Summarizing the simulation and predictions of POWEREDBiSeq. Ai) A QQplot comparing the read depth (RD) of 10,000 simulated DNAm points to 10,000 randomly sampled true DNAm points from an RRBS dataset. Aii) The proportion of DNAm points remaining in the RRBS dataset with read depths >x. B) A QQplot comparing the DNAm of 10,000 simulated DNAm points to a 10,000 randomly sampled true DNAm points. C) The relationship between the difference in power predicted by POWEREDBiSeq at different minimum sample sizes (n = 2, 30 and 60) as the minimum read depth threshold is increased, with a mean difference between groups of 0.06. D) The relationship between the increase in power to detect a mean difference in DNAm between groups of 0.06 predicted by POWEREDBiSeq at a read depth of 75 compared to power at a read depth of 1 as a function of the number minimum of samples per group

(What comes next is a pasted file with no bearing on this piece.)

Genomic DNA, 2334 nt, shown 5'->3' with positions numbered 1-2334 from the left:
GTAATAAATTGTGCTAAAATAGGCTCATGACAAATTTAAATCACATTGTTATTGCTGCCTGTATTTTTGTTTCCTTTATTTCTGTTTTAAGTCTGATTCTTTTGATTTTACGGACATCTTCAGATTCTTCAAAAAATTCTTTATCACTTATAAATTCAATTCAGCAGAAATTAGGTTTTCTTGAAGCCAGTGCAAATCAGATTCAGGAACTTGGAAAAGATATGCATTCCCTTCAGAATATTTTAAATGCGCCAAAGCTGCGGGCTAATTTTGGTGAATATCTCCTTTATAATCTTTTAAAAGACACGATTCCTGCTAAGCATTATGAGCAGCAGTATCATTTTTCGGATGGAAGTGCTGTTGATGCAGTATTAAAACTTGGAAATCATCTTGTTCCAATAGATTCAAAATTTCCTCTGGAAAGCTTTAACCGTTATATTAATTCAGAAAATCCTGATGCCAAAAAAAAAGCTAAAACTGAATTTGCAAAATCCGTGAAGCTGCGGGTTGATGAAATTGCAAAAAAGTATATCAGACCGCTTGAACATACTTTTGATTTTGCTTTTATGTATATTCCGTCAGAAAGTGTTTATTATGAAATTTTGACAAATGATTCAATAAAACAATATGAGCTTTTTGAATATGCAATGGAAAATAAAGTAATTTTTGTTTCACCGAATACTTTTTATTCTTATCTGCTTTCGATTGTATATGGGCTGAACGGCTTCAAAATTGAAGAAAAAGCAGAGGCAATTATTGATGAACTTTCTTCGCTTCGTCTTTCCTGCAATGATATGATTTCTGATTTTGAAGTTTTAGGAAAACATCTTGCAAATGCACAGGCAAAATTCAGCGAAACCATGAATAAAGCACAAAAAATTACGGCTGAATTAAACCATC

To demonstrate the methodology, we considered a hypothetical study design with a total of 125 samples, specifying an expected mean DNAm difference between groups of 0.06, picked arbitrarily to allow for power visualization. To profile how read depth influences the power of the study, we incrementally increased the minimum read depth from 1 to 75, and to investigate the effect of the minimum number of DNAm points needed to find a difference between groups (i.e. the minimum effective sample size at any DNAm site given filtering by read depths and the often sparse nature of RRBS), we chose three arbitrary values: 2, 30 and 60. Power only increased subtly as read depth filtering became more stringent (Fig. 8C), compared to the gain of increasing the number of DNAm points. However, the gain is not consistent across all study designs, with greater gains in smaller studies (Fig. 8D). For example, with a minimum of two DNAm points per group, increasing the read depth threshold from 1 to 75 resulted in an increase in power of 10.9%, compared to a smaller increase of 4.83 and 4.89%, respectively, when the minimum DNAm points were set at 30 or 60. Our analysis reaffirms the interplay between all study-specific experimental variables. However, it should be noted that even with the most extreme read depth filtering, the maximum power for a group with a minimum of two DNAm points is still dramatically lower that the power of a study with a larger minimum and no or negligible filtering. Finally, we summarized our study wide power calculation in the R function POWer dEtermined REad Depth filtering for Bisulfite Sequencing (POWEREDBiSeq), which is available as a resource to the community at https://github.com/ds420/POWEREDBiSeq. The calculation results in largely consistent and normally distributed predictions of power, however, outliers can occur, suggesting that multiple iterations should be performed (Supplementary Figure 3).